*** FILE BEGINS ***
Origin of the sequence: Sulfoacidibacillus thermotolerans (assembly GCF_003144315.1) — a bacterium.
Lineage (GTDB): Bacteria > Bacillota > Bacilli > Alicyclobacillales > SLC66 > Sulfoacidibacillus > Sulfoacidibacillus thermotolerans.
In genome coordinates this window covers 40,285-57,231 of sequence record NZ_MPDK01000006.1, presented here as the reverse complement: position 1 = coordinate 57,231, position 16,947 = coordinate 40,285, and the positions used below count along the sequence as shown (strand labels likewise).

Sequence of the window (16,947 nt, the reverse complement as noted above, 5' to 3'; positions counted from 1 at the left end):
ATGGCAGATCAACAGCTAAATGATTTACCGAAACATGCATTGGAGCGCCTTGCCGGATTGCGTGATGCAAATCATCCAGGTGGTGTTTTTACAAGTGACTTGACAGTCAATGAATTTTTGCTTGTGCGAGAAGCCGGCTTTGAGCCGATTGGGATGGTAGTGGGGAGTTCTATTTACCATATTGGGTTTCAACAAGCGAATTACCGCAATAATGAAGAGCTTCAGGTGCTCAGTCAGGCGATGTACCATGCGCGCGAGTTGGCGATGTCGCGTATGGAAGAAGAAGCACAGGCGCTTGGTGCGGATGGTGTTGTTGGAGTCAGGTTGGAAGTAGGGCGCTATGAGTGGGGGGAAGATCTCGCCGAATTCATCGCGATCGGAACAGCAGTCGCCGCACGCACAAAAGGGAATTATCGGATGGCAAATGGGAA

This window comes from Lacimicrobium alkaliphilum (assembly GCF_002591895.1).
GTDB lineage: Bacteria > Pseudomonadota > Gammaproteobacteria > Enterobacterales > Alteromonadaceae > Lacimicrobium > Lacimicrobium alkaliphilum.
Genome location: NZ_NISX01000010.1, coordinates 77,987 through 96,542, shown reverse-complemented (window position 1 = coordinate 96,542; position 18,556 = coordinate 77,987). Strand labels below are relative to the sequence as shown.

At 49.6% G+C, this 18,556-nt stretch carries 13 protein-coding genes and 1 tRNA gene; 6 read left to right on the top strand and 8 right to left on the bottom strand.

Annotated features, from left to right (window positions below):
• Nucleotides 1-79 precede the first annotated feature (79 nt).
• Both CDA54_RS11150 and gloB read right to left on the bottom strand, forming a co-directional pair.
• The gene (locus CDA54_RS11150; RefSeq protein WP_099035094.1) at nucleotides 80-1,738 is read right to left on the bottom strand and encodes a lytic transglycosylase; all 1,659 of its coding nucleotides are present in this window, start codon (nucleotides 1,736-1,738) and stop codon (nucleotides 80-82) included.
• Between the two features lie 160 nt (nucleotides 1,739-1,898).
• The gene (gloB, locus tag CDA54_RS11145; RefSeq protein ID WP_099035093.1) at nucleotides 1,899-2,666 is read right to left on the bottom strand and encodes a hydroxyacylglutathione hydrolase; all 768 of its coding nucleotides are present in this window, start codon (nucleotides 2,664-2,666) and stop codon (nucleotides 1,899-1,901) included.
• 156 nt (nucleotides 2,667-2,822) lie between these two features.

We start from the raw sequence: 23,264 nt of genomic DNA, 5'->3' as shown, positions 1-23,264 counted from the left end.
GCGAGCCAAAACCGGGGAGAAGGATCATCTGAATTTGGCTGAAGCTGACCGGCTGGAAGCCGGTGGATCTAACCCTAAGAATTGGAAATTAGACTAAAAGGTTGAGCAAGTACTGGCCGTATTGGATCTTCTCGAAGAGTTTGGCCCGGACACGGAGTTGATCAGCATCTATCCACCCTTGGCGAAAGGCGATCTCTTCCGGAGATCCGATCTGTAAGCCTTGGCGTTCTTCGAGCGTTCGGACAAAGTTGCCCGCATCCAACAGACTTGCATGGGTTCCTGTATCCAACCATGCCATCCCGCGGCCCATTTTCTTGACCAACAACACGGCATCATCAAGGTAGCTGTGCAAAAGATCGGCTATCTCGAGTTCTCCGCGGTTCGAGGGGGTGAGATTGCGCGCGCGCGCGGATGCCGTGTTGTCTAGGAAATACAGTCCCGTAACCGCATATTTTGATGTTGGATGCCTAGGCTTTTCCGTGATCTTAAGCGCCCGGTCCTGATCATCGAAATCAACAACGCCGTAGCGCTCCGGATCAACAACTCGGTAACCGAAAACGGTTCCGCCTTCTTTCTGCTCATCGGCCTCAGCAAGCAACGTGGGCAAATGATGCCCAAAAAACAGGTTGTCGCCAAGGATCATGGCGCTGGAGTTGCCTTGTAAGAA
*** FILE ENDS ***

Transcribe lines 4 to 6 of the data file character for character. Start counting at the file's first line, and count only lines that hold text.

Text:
Sequence of the window (16,947 nt, the reverse complement as noted above, 5' to 3'; positions counted from 1 at the left end):
ATGGCAGATCAACAGCTAAATGATTTACCGAAACATGCATTGGAGCGCCTTGCCGGATTGCGTGATGCAAATCATCCAGGTGGTGTTTTTACAAGTGACTTGACAGTCAATGAATTTTTGCTTGTGCGAGAAGCCGGCTTTGAGCCGATTGGGATGGTAGTGGGGAGTTCTATTTACCATATTGGGTTTCAACAAGCGAATTACCGCAATAATGAAGAGCTTCAGGTGCTCAGTCAGGCGATGTACCATGCGCGCGAGTTGGCGATGTCGCGTATGGAAGAAGAAGCACAGGCGCTTGGTGCGGATGGTGTTGTTGGAGTCAGGTTGGAAGTAGGGCGCTATGAGTGGGGGGAAGATCTCGCCGAATTCATCGCGATCGGAACAGCAGTCGCCGCACGCACAAAAGGGAATTATCGGATGGCAAATGGGAA

This window comes from Lacimicrobium alkaliphilum (assembly GCF_002591895.1).